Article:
Prime Minister Shinzo Abe's ruling coalition on Friday pushed through a Lower House panel a contentious bill that specifies rules about the planned structure of integrated resorts (IRs), which will incorporate casino facilities, further intensifying political tensions with the opposition.

Friday's passage of the bill represented the first legislative step toward the ruling bloc's stated goal of enacting the bill by the end of this ongoing Diet session, which is slated to wrap up next week. As the panel called for the vote, a large group of opposition lawmakers, who do not support the legislation, rushed to gather around committee chairman Daishiro Yamagiwa in a popular gesture of protest, attempting unsuccessfully to sabotage the bill's passage.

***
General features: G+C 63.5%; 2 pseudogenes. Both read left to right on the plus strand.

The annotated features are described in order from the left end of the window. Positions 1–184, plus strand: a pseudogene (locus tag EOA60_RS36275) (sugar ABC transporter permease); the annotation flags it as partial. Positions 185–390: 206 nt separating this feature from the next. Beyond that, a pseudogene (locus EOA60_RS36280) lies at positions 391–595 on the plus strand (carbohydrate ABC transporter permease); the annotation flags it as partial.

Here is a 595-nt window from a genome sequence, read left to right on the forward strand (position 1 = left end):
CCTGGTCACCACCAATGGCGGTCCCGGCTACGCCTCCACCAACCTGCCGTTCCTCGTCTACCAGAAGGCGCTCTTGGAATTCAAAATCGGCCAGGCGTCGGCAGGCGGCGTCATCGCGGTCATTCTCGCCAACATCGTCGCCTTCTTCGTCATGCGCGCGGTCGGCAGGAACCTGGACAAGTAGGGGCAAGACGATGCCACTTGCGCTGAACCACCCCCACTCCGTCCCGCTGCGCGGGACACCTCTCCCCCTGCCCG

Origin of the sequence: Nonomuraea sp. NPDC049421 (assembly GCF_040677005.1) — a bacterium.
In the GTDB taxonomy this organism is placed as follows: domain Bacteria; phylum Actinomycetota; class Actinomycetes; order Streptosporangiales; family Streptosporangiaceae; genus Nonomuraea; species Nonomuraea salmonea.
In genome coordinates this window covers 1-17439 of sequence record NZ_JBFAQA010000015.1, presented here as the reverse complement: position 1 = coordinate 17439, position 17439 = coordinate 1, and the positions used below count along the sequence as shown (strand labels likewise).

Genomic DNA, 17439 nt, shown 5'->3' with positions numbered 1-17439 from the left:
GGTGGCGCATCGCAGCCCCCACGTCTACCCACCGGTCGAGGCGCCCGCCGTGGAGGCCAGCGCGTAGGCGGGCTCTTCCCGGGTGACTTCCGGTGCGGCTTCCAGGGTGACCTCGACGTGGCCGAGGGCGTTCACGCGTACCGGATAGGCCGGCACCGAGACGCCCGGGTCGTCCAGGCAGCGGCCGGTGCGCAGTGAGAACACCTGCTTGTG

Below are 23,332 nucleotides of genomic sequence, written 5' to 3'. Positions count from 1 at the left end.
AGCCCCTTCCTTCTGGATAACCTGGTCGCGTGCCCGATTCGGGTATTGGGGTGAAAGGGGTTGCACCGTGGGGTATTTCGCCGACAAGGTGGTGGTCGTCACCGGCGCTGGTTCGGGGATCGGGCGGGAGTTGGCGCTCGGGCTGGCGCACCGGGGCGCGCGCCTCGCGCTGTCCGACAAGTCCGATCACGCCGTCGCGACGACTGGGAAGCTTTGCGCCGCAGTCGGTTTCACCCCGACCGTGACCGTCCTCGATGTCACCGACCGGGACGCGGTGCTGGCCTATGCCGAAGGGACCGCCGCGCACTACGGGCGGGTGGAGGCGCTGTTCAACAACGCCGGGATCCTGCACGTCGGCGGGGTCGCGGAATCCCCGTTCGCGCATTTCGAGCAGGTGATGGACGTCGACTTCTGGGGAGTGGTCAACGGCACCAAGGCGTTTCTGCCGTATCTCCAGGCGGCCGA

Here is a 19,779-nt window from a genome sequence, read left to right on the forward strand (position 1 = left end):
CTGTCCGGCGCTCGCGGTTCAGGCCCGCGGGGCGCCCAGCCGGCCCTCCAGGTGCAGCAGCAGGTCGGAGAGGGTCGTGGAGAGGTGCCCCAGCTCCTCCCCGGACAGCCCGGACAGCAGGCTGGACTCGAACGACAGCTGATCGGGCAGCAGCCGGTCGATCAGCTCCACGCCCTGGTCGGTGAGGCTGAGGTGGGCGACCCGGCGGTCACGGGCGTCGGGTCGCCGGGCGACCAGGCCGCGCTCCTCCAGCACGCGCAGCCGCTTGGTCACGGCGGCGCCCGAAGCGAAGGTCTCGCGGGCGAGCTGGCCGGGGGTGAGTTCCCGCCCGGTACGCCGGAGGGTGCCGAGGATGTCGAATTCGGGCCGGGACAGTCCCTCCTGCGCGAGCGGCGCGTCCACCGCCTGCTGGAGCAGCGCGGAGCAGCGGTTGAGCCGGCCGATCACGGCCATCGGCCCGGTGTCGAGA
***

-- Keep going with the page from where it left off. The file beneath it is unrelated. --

The ruling Liberal Democratic Party plans to secure formal Lower House approval of the bill early next week and swiftly send it to the Upper House, according to Wataru Takeshita, general council chairman of the party, who spoke at a news conference Friday. Given the tight schedule, however, speculation is rife that the LDP-Komeito coalition will resort to extending the designated parliamentary period by a few weeks to guarantee the law's enactment. The Abe administration characterizes IRs, which will feature not only casinos but also facilities such as shopping malls, theaters and hotels, as a key pillar of its drive to boost tourism and stimulate growth.